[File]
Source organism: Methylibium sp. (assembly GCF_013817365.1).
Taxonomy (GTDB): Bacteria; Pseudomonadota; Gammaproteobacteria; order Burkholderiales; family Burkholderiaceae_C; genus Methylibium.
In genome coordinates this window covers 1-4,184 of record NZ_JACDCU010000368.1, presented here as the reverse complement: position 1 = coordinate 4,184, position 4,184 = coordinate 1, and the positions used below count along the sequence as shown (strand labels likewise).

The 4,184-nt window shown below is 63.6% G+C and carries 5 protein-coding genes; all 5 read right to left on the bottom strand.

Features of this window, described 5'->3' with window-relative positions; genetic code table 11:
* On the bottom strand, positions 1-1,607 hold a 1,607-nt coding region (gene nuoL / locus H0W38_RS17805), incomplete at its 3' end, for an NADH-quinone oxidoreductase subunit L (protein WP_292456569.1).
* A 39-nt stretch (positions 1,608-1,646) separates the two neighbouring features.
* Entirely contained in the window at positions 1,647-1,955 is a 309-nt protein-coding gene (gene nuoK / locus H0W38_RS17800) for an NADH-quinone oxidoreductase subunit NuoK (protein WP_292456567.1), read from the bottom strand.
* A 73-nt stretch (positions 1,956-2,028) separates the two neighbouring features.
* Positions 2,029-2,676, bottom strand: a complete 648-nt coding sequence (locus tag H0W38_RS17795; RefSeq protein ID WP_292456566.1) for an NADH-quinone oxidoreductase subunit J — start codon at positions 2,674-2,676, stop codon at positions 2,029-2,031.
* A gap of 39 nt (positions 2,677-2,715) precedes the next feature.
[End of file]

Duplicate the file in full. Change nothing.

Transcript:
Source organism: Methylibium sp. (assembly GCF_013817365.1).
Taxonomy (GTDB): Bacteria; Pseudomonadota; Gammaproteobacteria; order Burkholderiales; family Burkholderiaceae_C; genus Methylibium.
In genome coordinates this window covers 1-4,184 of record NZ_JACDCU010000368.1, presented here as the reverse complement: position 1 = coordinate 4,184, position 4,184 = coordinate 1, and the positions used below count along the sequence as shown (strand labels likewise).

The 4,184-nt window shown below is 63.6% G+C and carries 5 protein-coding genes; all 5 read right to left on the bottom strand.

Features of this window, described 5'->3' with window-relative positions; genetic code table 11:
* On the bottom strand, positions 1-1,607 hold a 1,607-nt coding region (gene nuoL / locus H0W38_RS17805), incomplete at its 3' end, for an NADH-quinone oxidoreductase subunit L (protein WP_292456569.1).
* A 39-nt stretch (positions 1,608-1,646) separates the two neighbouring features.
* Entirely contained in the window at positions 1,647-1,955 is a 309-nt protein-coding gene (gene nuoK / locus H0W38_RS17800) for an NADH-quinone oxidoreductase subunit NuoK (protein WP_292456567.1), read from the bottom strand.
* A 73-nt stretch (positions 1,956-2,028) separates the two neighbouring features.
* Positions 2,029-2,676, bottom strand: a complete 648-nt coding sequence (locus tag H0W38_RS17795; RefSeq protein ID WP_292456566.1) for an NADH-quinone oxidoreductase subunit J — start codon at positions 2,674-2,676, stop codon at positions 2,029-2,031.
* A gap of 39 nt (positions 2,677-2,715) precedes the next feature.